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My Theory: Glen Sather is an Addict

 

After countless hours of deep thought and many sleepless nights I’ve finally figured out Glen Sather.  The man is an addict.  It’s the only possible explanation for Sather’s repeated extravagant spending.  He’s addicted to shopping sprees and the bottomless wallet of James Dolan is the means for Sather to get his fix.  Like parents who can’t cut their drug-addicted children off because of memories of the good times and the hope for a better future, Dolan keeps supporting Sather’s habit because of his success with the Oilers and the vision of a superstar posse of champions.

 People get addicted to things for a variety of reasons, one of which is that something in their past haunts them and they must cope with it.  With the Oilers Sather was forced to ship the greatest player in NHL history to the LA Kings because Oilers ownership refused to spend the requisite money to sign The Great One.  This has never left Sather and is the spawn of his addition.  Sather was devastated to trade Wayne Gretzky, and the elimination of financial restrictions was a huge perk to joining the Rangers

 What’s resulted is a laundry list of financial failures, signings that have woefully underperformed.  Sather’s mercenaries never live up to the deals they sign, but he is comforted that he’ll never again be outbid on a player he likes.  The Gretzky mistake must enter his mind every July 1 and Sather fights his ghosts by throwing money at every marquee name.

 It’s sad really.  The last 10 years of Ranger history could have been avoided if Edmonton owner Peter Pocklington had simply allowed Sather to keep Gretzky.  He is the real man to blame for Rangers fan woes. 

 

 The good news is that Sather realized his problem.  We can’t be sure if there was an actual intervention, or if Sather was in control enough to realize how addiction took over his life.  This turning point occurred sometime around the 2004 NHL trade deadline when Sather took the first steps to recovery, trading many of his overpaid veterans for draft picks and prospects.  Since then, Sather has suffered several relapses (see Drury, Chris and Gomez, Scott), but he’s getting better.  In the last two years there have been three encouraging signs for Sather: a willingness to admit mistakes, the Rangers deep farm system, and the 2010 trade deadline.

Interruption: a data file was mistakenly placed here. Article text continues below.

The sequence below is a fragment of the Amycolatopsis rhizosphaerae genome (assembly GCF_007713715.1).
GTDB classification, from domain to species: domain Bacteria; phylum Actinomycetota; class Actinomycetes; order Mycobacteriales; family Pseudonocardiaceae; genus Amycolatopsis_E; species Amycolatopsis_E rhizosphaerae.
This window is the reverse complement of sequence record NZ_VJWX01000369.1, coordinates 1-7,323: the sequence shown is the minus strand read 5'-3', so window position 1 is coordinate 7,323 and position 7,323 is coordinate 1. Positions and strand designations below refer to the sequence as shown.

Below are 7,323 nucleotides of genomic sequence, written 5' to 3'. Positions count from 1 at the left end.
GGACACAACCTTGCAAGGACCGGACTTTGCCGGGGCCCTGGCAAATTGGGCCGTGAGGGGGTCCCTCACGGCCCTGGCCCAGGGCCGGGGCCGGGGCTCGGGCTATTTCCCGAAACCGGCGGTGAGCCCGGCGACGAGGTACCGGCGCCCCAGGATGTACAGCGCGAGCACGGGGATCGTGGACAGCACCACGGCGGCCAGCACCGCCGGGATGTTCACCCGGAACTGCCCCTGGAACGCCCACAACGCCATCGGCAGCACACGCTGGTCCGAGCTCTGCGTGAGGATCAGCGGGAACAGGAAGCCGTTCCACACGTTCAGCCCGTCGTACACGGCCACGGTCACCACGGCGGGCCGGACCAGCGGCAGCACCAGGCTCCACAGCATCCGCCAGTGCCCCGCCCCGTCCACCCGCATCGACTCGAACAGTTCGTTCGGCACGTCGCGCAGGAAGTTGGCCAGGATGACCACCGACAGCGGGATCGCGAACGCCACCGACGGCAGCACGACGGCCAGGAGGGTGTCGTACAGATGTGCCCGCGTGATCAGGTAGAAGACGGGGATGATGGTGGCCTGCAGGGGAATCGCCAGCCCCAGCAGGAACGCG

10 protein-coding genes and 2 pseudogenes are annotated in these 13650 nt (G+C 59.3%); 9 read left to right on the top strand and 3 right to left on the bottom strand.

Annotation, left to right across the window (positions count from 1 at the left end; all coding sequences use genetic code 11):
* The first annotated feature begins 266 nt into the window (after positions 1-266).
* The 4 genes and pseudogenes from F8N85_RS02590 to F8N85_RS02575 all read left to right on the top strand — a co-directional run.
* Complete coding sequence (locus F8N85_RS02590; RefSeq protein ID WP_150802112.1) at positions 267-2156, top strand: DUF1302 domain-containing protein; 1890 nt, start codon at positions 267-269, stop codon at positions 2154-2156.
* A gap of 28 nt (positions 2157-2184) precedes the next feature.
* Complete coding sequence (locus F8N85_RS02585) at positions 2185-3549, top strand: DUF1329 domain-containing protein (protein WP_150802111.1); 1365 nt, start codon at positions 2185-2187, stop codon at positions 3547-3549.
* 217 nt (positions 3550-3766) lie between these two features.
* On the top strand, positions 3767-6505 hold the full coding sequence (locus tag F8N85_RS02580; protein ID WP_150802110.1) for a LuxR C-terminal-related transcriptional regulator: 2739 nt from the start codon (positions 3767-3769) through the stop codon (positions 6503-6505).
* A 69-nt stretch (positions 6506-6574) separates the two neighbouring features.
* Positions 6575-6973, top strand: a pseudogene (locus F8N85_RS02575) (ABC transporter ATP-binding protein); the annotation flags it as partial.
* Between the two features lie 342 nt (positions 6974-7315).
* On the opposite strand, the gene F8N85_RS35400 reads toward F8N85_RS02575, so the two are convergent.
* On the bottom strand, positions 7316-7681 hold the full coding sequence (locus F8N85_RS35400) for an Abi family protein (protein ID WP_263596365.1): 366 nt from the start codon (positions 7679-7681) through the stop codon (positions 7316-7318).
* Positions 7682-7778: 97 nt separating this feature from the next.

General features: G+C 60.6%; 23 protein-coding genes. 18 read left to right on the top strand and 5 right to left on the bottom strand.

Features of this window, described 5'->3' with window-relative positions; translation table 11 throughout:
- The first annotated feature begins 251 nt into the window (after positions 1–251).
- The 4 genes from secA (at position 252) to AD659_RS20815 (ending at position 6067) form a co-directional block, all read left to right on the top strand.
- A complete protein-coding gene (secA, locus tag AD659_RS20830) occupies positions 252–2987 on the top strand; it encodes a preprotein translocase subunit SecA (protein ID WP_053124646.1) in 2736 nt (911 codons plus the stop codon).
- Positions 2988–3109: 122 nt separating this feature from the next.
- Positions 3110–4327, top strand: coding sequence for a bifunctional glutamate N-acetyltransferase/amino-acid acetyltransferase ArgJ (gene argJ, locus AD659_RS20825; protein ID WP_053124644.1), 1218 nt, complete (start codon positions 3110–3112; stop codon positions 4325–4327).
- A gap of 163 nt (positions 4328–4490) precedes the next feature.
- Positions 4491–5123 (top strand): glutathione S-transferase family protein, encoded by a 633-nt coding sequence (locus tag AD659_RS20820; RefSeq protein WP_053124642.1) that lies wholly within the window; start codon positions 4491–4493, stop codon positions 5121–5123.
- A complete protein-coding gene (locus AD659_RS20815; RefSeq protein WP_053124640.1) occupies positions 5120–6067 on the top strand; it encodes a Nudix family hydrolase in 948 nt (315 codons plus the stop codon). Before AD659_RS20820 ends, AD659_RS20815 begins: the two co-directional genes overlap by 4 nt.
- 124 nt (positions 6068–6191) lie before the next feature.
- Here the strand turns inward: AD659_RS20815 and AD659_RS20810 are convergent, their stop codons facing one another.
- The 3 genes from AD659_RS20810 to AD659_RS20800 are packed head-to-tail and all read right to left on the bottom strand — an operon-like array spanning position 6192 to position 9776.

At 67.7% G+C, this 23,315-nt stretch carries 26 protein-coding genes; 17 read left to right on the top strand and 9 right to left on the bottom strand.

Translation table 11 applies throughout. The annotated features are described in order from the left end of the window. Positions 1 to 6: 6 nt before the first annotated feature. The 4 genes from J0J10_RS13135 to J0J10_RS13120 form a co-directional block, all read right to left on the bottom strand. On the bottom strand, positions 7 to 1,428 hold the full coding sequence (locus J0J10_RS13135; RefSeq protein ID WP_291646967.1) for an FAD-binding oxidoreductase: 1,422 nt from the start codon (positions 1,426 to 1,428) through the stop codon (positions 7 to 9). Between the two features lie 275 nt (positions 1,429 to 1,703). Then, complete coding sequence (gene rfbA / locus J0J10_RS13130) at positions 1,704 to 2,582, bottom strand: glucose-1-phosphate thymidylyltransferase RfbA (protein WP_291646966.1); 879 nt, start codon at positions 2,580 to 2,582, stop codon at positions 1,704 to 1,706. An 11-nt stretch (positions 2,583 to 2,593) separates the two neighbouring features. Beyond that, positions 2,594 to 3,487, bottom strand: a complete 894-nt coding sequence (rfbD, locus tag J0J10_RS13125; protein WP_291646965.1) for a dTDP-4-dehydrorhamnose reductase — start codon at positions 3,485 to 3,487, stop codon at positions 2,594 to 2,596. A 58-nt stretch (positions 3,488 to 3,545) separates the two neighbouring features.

Any addiction support group focuses on a key phrase designed to help addicts publicly admit their mistakes, “My name is Joe Schmo and I’m an addict.”  Sather has reached that point, and his symbolic admissions include the incredible Scott Gomez trade last July, the demotion of Donald Brashear, and the Chris Higgins/Ales Kotalik trade in February.  Sather recognized that these horrid signings didn’t work out and was able to suppress his inner demons, ridding the Rangers of the contracts.  (Everyone reading this is screaming “Wade Redden!” at their monitors.  Folks, addictions aren’t cured overnight.  Baby steps.).

The second major sign of improvement is the Rangers recent commitment to developing young talent.  By all accounts the Rangers have one of the strongest farm systems in the league.  Sather hasn’t traded a major prospect in some time, instead he’s collected assets.  Many complain that the youngsters aren’t being given a chance, but that isn’t the case.  The Rangers currently have eight home-grown regulars on their roster right now, a number consistent with many teams in the league.  What’s more, they have several expiring contracts which could open spots for players in the near future.  Arguing over when players are NHL-ready is a moot point; Sather has shown a commitment to youth and has not moved a prospect of consequence in a very long time. 

And the third major symbol of healing was the trade deadline just a few weeks ago.  Sather, who’s historically been a huge fan of trading prospects for over-the-hill stars, did not make a single move on the NHL level at the trade deadline.  With the Rangers scratching and clawing to reach the final playoff spot in the Eastern Conference, Sather decided there wasn’t a prudent move to help the team in the short-term that wouldn’t damage the Rangers future. Nobody saw it coming.

Listen, every argument against Sather is valid.  He should have been fired long ago.  But his recent body of work is by far the best of his Rangers tenure.  As Sather has shown us, addictions are very difficult to face and come in many forms.  But these three major changes have been huge milestones in Sather’s recovery.  He has taken the necessary steps to begin the healing process so instead of dwelling on the past, maybe these recent developments are cause for optimism. 

Or maybe it’s me.  Maybe I’m grasping at straws because I love the Rangers and can’t stop crawling back for more punishment.  My name is Kevin and I’m an addict.

 

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